Winesburg, Ohio

Life in a small market town like Lanark has its charms and frustrations. There you glimpse its fat cats and notice its small fry, its friendly locals and its entrenched conservatism. But what lies behind the faces of folk at the supermarket veg stall, the petrol station, at the leisure centre, at the Summer gala day, and on the medieval streets? Fiction might help us guess the content of all those private lives, and an appropriate choice would be Winesburg, Ohio (1919) by Sherwood Anderson (


The book is a cycle of short stories concerning life in a fictional small town at the end of the nineteenth century. At the centre is George Willard, a young reporter who becomes the confidant of the town’s solitary figures. Most of Anderson’s characters face a challenge of meaning, of self-definition. Their hidden secret is not some private vice. Rather, they are struggling to discover what sort of person they really are. The banker’s daughter Helen White is grappling with the meaning of growing from girlhood to womanhood. The Reverend Curtis Hartman struggles with lust, and this presents itself as a dilemma of his soul. His decision is not about an actual affair – he has ‘known’ no woman other than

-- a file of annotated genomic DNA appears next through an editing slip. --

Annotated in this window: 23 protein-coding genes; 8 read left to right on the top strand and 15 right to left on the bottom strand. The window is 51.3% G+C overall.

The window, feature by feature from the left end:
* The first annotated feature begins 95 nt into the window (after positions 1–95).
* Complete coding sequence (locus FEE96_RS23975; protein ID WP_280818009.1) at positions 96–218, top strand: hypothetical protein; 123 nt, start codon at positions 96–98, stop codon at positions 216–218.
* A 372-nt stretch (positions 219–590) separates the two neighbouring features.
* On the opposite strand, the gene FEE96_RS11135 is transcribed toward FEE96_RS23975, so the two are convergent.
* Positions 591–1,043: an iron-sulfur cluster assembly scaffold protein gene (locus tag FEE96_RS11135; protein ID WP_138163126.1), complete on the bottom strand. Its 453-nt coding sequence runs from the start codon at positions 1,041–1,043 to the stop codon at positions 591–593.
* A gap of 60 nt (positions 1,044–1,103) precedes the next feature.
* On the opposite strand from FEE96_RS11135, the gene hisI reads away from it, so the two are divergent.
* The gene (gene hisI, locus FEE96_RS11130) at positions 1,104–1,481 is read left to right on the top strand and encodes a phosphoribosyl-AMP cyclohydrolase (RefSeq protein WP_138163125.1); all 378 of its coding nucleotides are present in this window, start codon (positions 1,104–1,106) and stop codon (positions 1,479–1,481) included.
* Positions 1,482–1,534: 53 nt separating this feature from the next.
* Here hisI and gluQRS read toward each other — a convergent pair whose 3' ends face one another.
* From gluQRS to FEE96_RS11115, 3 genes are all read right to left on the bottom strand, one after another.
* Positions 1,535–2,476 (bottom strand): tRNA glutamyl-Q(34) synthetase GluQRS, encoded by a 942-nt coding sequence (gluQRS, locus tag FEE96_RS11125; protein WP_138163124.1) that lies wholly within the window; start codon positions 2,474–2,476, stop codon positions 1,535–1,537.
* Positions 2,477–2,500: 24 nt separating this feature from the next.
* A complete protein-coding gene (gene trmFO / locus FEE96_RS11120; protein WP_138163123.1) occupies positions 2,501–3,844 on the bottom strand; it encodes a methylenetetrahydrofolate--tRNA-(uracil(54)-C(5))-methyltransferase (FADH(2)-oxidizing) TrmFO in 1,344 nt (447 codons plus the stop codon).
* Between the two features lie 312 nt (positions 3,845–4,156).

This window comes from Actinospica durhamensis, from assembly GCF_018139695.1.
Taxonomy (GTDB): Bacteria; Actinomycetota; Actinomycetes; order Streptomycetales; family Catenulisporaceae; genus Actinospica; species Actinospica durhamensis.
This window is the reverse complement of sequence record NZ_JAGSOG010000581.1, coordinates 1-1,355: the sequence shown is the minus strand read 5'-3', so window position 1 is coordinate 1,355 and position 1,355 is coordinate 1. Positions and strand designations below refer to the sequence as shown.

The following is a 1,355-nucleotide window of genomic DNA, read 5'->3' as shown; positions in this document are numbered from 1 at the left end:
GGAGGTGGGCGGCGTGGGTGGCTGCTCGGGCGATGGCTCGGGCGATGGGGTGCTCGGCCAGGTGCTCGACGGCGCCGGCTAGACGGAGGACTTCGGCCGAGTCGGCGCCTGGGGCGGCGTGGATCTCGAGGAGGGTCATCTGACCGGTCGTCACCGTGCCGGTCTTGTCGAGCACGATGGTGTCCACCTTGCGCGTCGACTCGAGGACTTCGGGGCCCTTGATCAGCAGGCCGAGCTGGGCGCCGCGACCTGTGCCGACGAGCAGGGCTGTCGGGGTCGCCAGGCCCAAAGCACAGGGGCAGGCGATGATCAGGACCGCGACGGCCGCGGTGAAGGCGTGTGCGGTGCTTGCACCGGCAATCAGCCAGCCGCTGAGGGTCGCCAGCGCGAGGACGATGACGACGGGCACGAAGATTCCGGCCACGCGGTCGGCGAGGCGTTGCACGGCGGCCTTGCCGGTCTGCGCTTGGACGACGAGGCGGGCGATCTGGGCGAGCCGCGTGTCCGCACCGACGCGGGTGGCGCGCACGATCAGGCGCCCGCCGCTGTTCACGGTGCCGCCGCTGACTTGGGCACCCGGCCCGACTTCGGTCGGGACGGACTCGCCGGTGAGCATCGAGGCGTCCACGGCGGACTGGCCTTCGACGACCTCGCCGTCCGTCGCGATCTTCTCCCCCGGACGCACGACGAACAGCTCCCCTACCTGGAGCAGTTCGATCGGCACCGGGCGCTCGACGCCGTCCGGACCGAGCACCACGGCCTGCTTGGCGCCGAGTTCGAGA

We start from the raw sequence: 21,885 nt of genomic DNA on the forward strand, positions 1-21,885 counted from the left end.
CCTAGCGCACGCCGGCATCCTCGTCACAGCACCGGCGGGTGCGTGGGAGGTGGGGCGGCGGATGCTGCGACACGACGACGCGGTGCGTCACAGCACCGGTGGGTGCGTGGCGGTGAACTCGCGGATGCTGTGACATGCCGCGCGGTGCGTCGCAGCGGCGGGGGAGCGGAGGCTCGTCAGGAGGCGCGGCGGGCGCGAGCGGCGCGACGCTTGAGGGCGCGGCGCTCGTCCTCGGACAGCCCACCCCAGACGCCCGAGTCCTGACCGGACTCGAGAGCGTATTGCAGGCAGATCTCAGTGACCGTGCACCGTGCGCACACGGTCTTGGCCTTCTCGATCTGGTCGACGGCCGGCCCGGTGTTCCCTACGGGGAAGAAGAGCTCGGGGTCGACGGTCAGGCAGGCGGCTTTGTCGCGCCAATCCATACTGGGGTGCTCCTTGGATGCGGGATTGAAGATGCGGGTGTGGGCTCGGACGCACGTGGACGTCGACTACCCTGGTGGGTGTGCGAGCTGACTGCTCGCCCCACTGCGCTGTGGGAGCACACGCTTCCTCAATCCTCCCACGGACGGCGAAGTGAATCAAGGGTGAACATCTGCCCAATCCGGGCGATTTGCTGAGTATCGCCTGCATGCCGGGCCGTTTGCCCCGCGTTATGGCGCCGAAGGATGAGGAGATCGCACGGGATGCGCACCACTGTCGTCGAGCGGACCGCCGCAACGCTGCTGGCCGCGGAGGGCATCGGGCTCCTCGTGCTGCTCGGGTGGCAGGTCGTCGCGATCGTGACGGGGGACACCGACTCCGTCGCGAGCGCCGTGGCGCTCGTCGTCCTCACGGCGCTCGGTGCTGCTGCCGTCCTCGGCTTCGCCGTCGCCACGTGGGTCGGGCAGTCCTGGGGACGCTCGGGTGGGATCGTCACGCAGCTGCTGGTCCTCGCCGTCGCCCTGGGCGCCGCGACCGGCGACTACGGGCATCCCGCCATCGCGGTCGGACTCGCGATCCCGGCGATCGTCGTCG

his reserved, unaccommodating wife – but a question of the kind of self he hopes to cultivate and the vocation he should pursue. Elmer Cowley’s crisis draws on his determination to break away from the strangeness of his parents and embrace a more normal, mainstream existence like
others in Winesburg.


Winesburg, Ohio makes for an appealing read because the characters are portrayed as admixtures of beauty and deformity. The author takes the trouble to get to know the fullness of their lives. Towards the end he writes: ‘One shudders at the thought of the meaningless of life while at the same instant, and if the people of the town are his people, one loves life so intensely that tears come into the eyes’. A traveller in the town sees only the familiar comings-and-goings of civic life. The reader is brought into the inner sanctum, and given an elusive glimpse of the secrets within. You may never walk down Lanark High Street in quite the same way again.


Anderson’s stories influenced many American writers including Hemingway, Faulkner, Updike, Oates and Carver. Check if this charming account of small town life in America is in stock at your local library by consulting the online catalogue at



208 pages in Alma Classics

Title first published in 1919

ISBN  978-1847492166


Sherwood Anderson

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